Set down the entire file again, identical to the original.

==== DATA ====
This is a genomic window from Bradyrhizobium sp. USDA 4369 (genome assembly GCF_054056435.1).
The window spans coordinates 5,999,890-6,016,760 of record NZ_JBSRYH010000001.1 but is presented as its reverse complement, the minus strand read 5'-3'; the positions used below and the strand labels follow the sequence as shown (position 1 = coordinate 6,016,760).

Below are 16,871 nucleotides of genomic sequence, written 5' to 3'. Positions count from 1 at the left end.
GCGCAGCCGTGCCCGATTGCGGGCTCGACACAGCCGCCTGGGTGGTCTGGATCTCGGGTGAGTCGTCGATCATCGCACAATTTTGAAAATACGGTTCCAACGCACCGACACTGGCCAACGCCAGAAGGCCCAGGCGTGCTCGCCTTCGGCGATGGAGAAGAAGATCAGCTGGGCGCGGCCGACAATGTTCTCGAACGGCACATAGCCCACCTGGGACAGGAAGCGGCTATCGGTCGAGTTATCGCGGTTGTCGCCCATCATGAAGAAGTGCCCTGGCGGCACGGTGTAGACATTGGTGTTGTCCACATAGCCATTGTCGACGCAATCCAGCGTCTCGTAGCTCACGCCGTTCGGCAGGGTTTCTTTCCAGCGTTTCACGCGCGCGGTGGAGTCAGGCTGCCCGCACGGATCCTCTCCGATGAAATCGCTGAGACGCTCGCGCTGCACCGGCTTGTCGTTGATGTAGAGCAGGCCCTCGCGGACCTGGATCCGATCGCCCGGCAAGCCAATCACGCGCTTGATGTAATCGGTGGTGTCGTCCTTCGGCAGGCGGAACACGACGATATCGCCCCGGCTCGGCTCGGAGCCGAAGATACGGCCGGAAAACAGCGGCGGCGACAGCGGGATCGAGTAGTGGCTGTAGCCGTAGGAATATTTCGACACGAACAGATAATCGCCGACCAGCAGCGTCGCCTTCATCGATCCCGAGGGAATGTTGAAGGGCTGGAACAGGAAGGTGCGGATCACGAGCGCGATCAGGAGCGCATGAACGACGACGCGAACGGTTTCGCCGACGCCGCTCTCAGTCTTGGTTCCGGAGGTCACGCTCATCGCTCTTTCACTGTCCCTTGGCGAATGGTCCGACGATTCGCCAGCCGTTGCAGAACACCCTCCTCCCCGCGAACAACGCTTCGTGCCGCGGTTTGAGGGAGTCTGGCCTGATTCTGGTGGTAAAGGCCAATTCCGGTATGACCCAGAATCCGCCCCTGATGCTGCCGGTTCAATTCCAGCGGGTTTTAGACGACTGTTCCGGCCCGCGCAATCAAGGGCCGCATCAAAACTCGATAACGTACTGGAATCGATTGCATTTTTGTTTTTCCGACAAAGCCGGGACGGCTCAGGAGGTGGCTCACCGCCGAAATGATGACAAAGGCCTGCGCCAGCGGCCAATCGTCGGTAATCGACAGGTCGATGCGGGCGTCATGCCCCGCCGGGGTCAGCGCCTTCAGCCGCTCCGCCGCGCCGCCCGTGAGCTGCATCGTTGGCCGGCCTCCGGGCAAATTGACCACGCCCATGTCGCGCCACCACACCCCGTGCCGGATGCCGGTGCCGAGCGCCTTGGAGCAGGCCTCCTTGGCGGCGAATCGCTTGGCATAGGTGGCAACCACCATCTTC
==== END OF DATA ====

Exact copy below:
This is a genomic window from Bradyrhizobium sp. USDA 4369 (genome assembly GCF_054056435.1).
The window spans coordinates 5,999,890-6,016,760 of record NZ_JBSRYH010000001.1 but is presented as its reverse complement, the minus strand read 5'-3'; the positions used below and the strand labels follow the sequence as shown (position 1 = coordinate 6,016,760).

Below are 16,871 nucleotides of genomic sequence, written 5' to 3'. Positions count from 1 at the left end.
GCGCAGCCGTGCCCGATTGCGGGCTCGACACAGCCGCCTGGGTGGTCTGGATCTCGGGTGAGTCGTCGATCATCGCACAATTTTGAAAATACGGTTCCAACGCACCGACACTGGCCAACGCCAGAAGGCCCAGGCGTGCTCGCCTTCGGCGATGGAGAAGAAGATCAGCTGGGCGCGGCCGACAATGTTCTCGAACGGCACATAGCCCACCTGGGACAGGAAGCGGCTATCGGTCGAGTTATCGCGGTTGTCGCCCATCATGAAGAAGTGCCCTGGCGGCACGGTGTAGACATTGGTGTTGTCCACATAGCCATTGTCGACGCAATCCAGCGTCTCGTAGCTCACGCCGTTCGGCAGGGTTTCTTTCCAGCGTTTCACGCGCGCGGTGGAGTCAGGCTGCCCGCACGGATCCTCTCCGATGAAATCGCTGAGACGCTCGCGCTGCACCGGCTTGTCGTTGATGTAGAGCAGGCCCTCGCGGACCTGGATCCGATCGCCCGGCAAGCCAATCACGCGCTTGATGTAATCGGTGGTGTCGTCCTTCGGCAGGCGGAACACGACGATATCGCCCCGGCTCGGCTCGGAGCCGAAGATACGGCCGGAAAACAGCGGCGGCGACAGCGGGATCGAGTAGTGGCTGTAGCCGTAGGAATATTTCGACACGAACAGATAATCGCCGACCAGCAGCGTCGCCTTCATCGATCCCGAGGGAATGTTGAAGGGCTGGAACAGGAAGGTGCGGATCACGAGCGCGATCAGGAGCGCATGAACGACGACGCGAACGGTTTCGCCGACGCCGCTCTCAGTCTTGGTTCCGGAGGTCACGCTCATCGCTCTTTCACTGTCCCTTGGCGAATGGTCCGACGATTCGCCAGCCGTTGCAGAACACCCTCCTCCCCGCGAACAACGCTTCGTGCCGCGGTTTGAGGGAGTCTGGCCTGATTCTGGTGGTAAAGGCCAATTCCGGTATGACCCAGAATCCGCCCCTGATGCTGCCGGTTCAATTCCAGCGGGTTTTAGACGACTGTTCCGGCCCGCGCAATCAAGGGCCGCATCAAAACTCGATAACGTACTGGAATCGATTGCATTTTTGTTTTTCCGACAAAGCCGGGACGGCTCAGGAGGTGGCTCACCGCCGAAATGATGACAAAGGCCTGCGCCAGCGGCCAATCGTCGGTAATCGACAGGTCGATGCGGGCGTCATGCCCCGCCGGGGTCAGCGCCTTCAGCCGCTCCGCCGCGCCGCCCGTGAGCTGCATCGTTGGCCGGCCTCCGGGCAAATTGACCACGCCCATGTCGCGCCACCACACCCCGTGCCGGATGCCGGTGCCGAGCGCCTTGGAGCAGGCCTCCTTGGCGGCGAATCGCTTGGCATAGGTGGCAACCACCATCTTC